“He died peacefully with several close friends and family at his side,” Felder said. Mason had been hospitalized for two weeks with difficulty breathing, Felder said.
Although he was born in Sheboygan, Wisconsin, Mason came of age in New York, with brief career turns as an amateur boxer and ordained rabbi before getting into comedy. Mason was a master of the “Borscht Belt” style of standup, leaning heavily on Jewish culture and expressions. In his later years, Mason curated a vlog called “The Ultimate Jew” on his website.
Felder told CNN that Mason loved attention from fans throughout his career.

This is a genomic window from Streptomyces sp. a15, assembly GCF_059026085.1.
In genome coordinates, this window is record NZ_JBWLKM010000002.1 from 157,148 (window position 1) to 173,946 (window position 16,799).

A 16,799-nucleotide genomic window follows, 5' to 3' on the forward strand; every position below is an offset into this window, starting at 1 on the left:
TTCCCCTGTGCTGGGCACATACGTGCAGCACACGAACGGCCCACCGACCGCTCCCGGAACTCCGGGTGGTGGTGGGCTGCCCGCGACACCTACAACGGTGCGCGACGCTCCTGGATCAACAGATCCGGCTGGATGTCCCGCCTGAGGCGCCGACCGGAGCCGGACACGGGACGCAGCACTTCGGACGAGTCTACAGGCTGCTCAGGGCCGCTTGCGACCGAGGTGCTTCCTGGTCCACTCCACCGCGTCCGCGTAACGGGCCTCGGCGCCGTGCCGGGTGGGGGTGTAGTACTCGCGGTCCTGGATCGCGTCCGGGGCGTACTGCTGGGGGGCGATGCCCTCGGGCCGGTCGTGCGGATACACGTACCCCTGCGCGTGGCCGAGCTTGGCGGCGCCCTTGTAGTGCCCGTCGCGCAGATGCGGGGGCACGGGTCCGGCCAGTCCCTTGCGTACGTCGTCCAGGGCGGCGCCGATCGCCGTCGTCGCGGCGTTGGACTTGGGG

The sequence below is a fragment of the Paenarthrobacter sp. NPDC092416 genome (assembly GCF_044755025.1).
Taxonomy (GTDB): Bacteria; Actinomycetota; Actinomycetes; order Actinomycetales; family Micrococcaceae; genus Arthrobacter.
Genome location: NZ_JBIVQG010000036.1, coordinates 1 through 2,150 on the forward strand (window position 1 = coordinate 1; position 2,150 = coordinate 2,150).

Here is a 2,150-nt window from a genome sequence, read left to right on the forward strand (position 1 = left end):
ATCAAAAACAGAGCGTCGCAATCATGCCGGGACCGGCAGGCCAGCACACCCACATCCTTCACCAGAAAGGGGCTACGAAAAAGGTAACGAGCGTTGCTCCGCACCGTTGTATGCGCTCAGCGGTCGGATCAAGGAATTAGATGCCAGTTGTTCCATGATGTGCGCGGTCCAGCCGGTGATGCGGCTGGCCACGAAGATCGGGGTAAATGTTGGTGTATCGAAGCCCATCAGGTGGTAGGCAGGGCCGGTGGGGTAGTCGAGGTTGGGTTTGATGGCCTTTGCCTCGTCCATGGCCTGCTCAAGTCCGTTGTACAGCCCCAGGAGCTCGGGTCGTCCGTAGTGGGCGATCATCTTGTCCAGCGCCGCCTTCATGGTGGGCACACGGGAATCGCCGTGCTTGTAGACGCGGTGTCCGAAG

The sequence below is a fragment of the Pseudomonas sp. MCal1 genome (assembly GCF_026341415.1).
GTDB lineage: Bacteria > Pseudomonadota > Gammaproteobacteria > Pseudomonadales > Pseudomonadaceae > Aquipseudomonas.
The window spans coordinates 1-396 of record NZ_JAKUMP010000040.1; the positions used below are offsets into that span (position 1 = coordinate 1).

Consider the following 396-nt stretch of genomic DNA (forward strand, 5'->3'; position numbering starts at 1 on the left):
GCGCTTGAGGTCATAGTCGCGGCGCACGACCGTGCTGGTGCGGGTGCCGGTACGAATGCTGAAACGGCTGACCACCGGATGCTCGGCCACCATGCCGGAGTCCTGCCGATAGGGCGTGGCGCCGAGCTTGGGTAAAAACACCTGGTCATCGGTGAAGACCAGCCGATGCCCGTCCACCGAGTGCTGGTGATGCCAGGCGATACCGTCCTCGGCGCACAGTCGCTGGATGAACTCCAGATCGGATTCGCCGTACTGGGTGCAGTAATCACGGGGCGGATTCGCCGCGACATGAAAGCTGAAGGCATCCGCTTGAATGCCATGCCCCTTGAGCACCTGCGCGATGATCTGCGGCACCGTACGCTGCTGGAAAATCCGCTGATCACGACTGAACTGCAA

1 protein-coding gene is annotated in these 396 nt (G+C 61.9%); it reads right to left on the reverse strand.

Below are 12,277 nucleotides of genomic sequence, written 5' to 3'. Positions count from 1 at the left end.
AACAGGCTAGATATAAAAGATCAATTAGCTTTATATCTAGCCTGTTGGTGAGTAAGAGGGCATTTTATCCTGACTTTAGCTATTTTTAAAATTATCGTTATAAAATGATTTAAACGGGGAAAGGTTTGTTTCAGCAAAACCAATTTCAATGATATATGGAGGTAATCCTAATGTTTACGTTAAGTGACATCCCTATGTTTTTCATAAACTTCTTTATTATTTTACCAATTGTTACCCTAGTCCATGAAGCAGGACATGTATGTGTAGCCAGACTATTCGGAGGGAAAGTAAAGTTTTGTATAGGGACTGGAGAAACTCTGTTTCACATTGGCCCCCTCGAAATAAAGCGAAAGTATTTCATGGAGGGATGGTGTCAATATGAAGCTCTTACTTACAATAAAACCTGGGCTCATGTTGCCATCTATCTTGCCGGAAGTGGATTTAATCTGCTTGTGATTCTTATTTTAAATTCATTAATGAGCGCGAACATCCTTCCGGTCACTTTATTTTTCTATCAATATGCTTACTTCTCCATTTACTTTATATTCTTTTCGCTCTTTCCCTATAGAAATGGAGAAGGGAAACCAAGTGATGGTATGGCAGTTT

“He would talk to anybody on the street, even when he was at the height of his fame,” Felder said.
He added that Mason’s on-stage persona as a man whose wheels were constantly turning was no act. “I would get phone calls that would start with, ‘Let me ask you something,’ and I knew he had thought of a hypothetical lawsuit to right some terrible wrong,” said Felder, who is an attorney.
Many younger fans knew Mason best for his long-running association with “The Simpsons.”
Mason’s voice appeared in 11 episodes as Rabbi Hyman Krustofsky, the father of Krusty the Clown, until his character died on the show in 2014.
Mason is survived by his wife and manager, Jyll Rosenfeld.